Next was a beauty salon owned by Frances Polk. Mrs. Polk was the mother of Virgil Polk who was 2 years older than I; he married my classmate, Bobadell Hill. I think Virgil’s dad drove a farm gas truck, delivering petroleum products to farmers.

Next is the State Street Lounge, owned by a man named Leo. I can’t recall the last name. Maybe Kiser?

Last on the block was the Pontiac/GMC dealership. Charlie Rawlings left his filling station at 6th and State and took over this business. Then, in 1956, he sold it to Don Cunningham. I worked for Don Cunningham’s Pontiac for a few months before joining the Navy.

Dave Thomas


Augusta, Kansas: Part 7- 5th Avenue

Augusta, Kansas: Part 7-5th Avenue

We’ve just come south along the east side of the 500 block of State Street. That last building on the northeast corner of State and 5th presents it’s west elevation to State Street, but there is no entrance there. If you go around the corner, to the left, you will find the door there on 5th Avenue. That door opens onto a waiting room shared by Harry Lutz, M.D., on the west and James Alley, D.D.S., on the east side. Nettie Hamlett was the nurse for Dr. Lutz. Nan Alley ran the dental office for her husband, Jim. The Alleys had a couple of sons living in Wichita. Kirstie Alley, the actress of Cheers was supposed to be a relative, and I was told in later years, her brother managed a lumber yard in Augusta.

I don’t remember what was in the next space there on 5th. Maybe a dry cleaner or a barber shop.

The next significant building, on the corner, was the 5th Avenue Hotel. The design of the building didn’t conform to the “look” of the rest of the area. The hotel looked more like a lodge you would find up in the mountains. The hotel had a lunch room known as the 5th Avenue Tea Room. After graduating from high school, during the depression, my Mom worked at the Tea Room as a waitress and hostess.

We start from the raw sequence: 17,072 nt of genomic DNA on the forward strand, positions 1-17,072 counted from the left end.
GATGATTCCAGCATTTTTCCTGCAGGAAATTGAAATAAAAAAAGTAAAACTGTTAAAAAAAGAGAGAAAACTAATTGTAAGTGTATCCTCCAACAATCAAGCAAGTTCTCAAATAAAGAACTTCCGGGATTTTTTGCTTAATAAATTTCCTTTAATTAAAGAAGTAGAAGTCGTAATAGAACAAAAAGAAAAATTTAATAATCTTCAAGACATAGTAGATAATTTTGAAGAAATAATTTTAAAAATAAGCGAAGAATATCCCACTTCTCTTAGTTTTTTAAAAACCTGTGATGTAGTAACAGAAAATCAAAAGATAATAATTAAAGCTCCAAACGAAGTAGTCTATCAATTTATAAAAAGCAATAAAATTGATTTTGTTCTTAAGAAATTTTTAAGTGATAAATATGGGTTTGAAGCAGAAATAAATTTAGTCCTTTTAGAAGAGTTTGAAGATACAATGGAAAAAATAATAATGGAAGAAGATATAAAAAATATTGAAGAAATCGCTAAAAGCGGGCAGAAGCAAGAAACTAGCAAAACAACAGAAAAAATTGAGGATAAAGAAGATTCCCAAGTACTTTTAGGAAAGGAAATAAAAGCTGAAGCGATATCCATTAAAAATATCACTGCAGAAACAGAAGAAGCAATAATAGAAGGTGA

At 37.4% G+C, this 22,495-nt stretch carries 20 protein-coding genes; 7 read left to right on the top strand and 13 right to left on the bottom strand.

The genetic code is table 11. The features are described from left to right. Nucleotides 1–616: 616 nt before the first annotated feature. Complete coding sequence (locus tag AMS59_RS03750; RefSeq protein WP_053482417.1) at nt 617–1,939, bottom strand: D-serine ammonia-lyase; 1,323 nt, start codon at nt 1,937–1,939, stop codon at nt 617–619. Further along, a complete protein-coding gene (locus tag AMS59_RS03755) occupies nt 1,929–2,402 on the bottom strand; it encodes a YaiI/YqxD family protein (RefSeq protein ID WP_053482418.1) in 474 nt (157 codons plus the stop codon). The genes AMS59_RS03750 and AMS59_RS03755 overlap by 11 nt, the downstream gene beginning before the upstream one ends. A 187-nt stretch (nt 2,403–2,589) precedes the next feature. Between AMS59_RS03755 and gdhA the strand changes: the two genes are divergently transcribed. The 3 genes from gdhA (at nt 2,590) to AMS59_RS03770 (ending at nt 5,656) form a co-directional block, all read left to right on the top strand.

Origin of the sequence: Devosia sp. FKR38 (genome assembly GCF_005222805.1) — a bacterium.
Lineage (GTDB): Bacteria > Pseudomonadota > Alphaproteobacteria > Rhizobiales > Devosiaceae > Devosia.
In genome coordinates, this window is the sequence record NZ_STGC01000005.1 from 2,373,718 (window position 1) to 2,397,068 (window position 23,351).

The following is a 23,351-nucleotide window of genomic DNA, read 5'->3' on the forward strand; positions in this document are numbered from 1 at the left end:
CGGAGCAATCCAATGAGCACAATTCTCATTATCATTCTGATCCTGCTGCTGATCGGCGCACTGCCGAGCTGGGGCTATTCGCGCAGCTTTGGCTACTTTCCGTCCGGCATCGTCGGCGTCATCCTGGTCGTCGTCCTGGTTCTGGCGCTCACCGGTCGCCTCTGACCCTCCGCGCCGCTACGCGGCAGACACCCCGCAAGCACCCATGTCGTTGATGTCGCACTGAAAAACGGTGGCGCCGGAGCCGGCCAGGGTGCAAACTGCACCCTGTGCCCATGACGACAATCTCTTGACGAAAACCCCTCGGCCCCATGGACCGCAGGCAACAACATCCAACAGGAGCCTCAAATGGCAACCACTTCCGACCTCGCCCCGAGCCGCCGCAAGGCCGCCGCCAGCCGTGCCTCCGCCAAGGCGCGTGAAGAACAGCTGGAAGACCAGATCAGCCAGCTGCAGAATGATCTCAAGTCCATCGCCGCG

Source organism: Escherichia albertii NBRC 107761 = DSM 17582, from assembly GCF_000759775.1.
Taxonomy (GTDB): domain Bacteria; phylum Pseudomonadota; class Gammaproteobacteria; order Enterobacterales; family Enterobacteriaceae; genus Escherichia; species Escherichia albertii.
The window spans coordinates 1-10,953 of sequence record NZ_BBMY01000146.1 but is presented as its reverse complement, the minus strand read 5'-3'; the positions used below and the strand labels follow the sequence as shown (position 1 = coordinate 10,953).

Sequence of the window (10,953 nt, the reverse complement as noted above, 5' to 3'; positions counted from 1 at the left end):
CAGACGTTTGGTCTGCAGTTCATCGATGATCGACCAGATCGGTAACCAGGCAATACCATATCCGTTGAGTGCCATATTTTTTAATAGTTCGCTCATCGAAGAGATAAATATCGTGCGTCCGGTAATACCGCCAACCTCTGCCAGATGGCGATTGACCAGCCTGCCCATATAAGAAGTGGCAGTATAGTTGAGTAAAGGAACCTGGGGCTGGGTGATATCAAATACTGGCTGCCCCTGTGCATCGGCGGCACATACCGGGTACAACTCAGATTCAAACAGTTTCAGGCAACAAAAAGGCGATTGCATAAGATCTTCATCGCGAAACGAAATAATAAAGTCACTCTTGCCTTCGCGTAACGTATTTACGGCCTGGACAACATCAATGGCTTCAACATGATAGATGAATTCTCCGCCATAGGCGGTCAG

Continue east, across School Street, and you will find the town’s first super market. Safeway came to town when I was probably 9 or 10. The store was managed by Roy Smith, a very busy man. He made time for a smile and a greeting for everyone coming into the store. Mr. and Mrs. Smith had a daughter, Sue, who was a friend and classmate of mine. Sue married another classmate, Steve Allison.

Across the street, on the SE corner of 5th and School Street, was Dunsford Funeral Home. Joe Dunsford and his wife were well known and well-liked in town. Their son, Dick, and his wife, Barbara, were well thought of also.

On the SW corner of 5th and School Street was the Post Office.

Going west from the Post Office, and across the alley, was the Peckham Insurance Agency.

Going West from State Street on 5th, go a block and a half and between Walnut Street and Oak Street was the Locker Plant, owned by Bob Fisher. Bob and his wife, Ruby, had a son, Woody, who married my cousin, Maxine Peebler, daughter of Dave and Rachel Peebler. To me, the best thing about the locker plant was the ground sausage that Bob made and sold.

Dave Thomas


Augusta, Kansas: Part 6-500 Block, State Street, East Side